Ah yes is this the bike you tool around on with a 40kg pack on your back? Plank.
  • drlodgedrlodge Posts: 4,825
    Stretched rear derailleur cable can cause skipping under load, just needs a wee adjustment.
    WyndyMilla Massive Attack | Rourke 953 | Condor Italia 531 Pro | Boardman CX Pro | DT Swiss RR440 Tubeless Wheels
    Find me on Strava
  • keef66keef66 Posts: 13,123
    jermas wrote:
    It could be the freehub that's skipping under load rather than the chain (it gives a very similar feel). The freehub pawls might need a clean / lubing.

    That's a good point I hadn't considered. Is the freehub on a Triban easily serviced or is it a disposable job?
  • drlodgedrlodge Posts: 4,825
    I very much doubt its the freehub skipping.

    I'd first check that the rear derailleur is properly dialled in.
    WyndyMilla Massive Attack | Rourke 953 | Condor Italia 531 Pro | Boardman CX Pro | DT Swiss RR440 Tubeless Wheels
    Find me on Strava
  • A friend of mine new to cycling was experiencing a similar issue where he told me it was shifting smoothly on his bike stand but when on a ride and under weight his chain was skipping through the read cassette on a few gears. We went out for a ride together but before put him on my turbo and adjusted his rear derailleur whilst under weight and it solved the issue and he was very happy! I don’t claim to be any kind of bike mechanic but in that case it worked and didn’t cost him anything so might be worth a try.
  • pblakeneypblakeney Posts: 16,843
    A friend of mine new to cycling was experiencing a similar issue where he told me it was shifting smoothly on his bike stand but when on a ride and under weight his chain was skipping through the read cassette on a few gears. We went out for a ride together but before put him on my turbo and adjusted his rear derailleur whilst under weight and it solved the issue and he was very happy! I don’t claim to be any kind of bike mechanic but in that case it worked and didn’t cost him anything so might be worth a try.
    This is one benefit of external cables. Give a pull and if it gets better, tighten the tension.
    If it gets worse loosen the tension. Sorted. hopefully.
    The above may be fact, or fiction, I may be serious, I may be jesting.
    I am not sure. You have no chance.
    Veronese68 wrote:
    PB is the most sensible person on here.
  • wolfsbane2kwolfsbane2k Posts: 3,019
    Cheers all.

    Going to close the thread, as the bike has gone in for a new frame ( Cracked at the seatpost/top tube junction - viewtopic.php?f=40012&t=12573143&p=20440566#p20440539)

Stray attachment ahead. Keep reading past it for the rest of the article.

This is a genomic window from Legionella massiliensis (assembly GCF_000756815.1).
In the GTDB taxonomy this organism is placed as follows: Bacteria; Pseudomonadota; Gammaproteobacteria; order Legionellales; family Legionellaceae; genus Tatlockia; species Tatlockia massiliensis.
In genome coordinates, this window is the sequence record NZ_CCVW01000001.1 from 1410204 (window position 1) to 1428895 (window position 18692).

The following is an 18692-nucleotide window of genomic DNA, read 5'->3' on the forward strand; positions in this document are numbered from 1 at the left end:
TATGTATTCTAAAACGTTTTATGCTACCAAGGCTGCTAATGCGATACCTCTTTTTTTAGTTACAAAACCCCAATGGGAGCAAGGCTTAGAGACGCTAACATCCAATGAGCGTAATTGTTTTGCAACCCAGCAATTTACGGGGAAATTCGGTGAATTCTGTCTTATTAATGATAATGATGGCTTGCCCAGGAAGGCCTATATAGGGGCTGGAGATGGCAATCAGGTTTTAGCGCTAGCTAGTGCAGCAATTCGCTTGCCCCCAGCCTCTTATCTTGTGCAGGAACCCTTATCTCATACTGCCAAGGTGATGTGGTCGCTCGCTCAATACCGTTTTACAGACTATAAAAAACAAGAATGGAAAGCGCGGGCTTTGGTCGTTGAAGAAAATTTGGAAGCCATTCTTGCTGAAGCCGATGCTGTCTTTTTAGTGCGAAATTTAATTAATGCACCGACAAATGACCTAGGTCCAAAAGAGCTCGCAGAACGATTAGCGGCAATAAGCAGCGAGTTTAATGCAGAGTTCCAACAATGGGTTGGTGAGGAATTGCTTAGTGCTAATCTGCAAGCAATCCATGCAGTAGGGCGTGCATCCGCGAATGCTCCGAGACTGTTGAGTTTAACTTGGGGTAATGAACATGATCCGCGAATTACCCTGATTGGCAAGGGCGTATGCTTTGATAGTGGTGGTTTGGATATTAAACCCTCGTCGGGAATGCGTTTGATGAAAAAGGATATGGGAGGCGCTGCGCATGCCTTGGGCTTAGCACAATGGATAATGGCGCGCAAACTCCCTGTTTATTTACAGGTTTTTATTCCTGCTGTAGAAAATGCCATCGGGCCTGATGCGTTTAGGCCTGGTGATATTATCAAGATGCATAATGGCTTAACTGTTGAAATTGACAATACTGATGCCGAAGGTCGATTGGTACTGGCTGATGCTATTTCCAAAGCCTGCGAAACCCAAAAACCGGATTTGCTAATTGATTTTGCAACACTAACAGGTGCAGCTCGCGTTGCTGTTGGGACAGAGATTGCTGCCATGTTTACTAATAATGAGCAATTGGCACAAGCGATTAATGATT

However, noted that i'll check the following upon rebuild -
    Hanger ( Again, I always forget to check the hanger alignment)
    Freehub

    and the chain for stiff links.
    Intent on Cycling Commuting on a budget, but keep on breaking/crashing/finding nice stuff to buy.
    Bike 1 (Broken) - Bike 2(Borked) - Bike 3(broken spokes) - Bike 4( Needs Work) - Bike 5 (in bits) - Bike 6* ...
  • keef66keef66 Posts: 13,123
    At work so can't see the pic. Any chance the frame was moving to the extent it affected cable tension and hence indexing?
  • wolfsbane2kwolfsbane2k Posts: 3,019
    keef66 wrote:
    At work so can't see the pic. Any chance the frame was moving to the extent it affected cable tension and hence indexing?

    Nah - cables are on the downtube.
    Intent on Cycling Commuting on a budget, but keep on breaking/crashing/finding nice stuff to buy.
    Bike 1 (Broken) - Bike 2(Borked) - Bike 3(broken spokes) - Bike 4( Needs Work) - Bike 5 (in bits) - Bike 6* ...
  • cyclecliniccycleclinic Posts: 6,865
    you have all the things to check but it sounds like you need to go on a course as you are not approaching this in a methodical way.
    http://www.thecycleclinic.co.uk -wheel building and other stuff.
  • Vino'sGhostVino'sGhost Posts: 4,129
    you have all the things to check but it sounds like you need to go on a course as you are not approaching this in a methodical way.

    sounds good. I wish id gone on a course when i started out, it would have saved me a fortune not to mention the stress.
  • wolfsbane2kwolfsbane2k Posts: 3,019
    you have all the things to check but it sounds like you need to go on a course as you are not approaching this in a methodical way.

    I agree, and going on one has been on my Xmas list for 3 years in a row, but I can't find one locally.

    Most are the absolutely basics; fixing punctures , basic rd tuning, and that's about it.
    Intent on Cycling Commuting on a budget, but keep on breaking/crashing/finding nice stuff to buy.
    Bike 1 (Broken) - Bike 2(Borked) - Bike 3(broken spokes) - Bike 4( Needs Work) - Bike 5 (in bits) - Bike 6* ...
  • photonic69photonic69 Posts: 1,252
    Plenty of on-line video tutorials. Park Tools excellent series is all you need. But yes getting hands on experience is very worthwhile too if you can find a course near you
  • wolfsbane2kwolfsbane2k Posts: 3,019
    PhotoNic69 wrote:
    Plenty of on-line video tutorials. Park Tools excellent series is all you need. But yes getting hands on experience is very worthwhile too if you can find a course near you

    Yeah - videos can always be useful, but they can't show the "right" amount of preload for cups and cones hubs, or the feeling of what a new set of cables should feel like..

    I've asked about paying mechanics a few more coins to watch and ask them questions as they service my bike before, but they didn't want to do that...
    Intent on Cycling Commuting on a budget, but keep on breaking/crashing/finding nice stuff to buy.
    Bike 1 (Broken) - Bike 2(Borked) - Bike 3(broken spokes) - Bike 4( Needs Work) - Bike 5 (in bits) - Bike 6* ...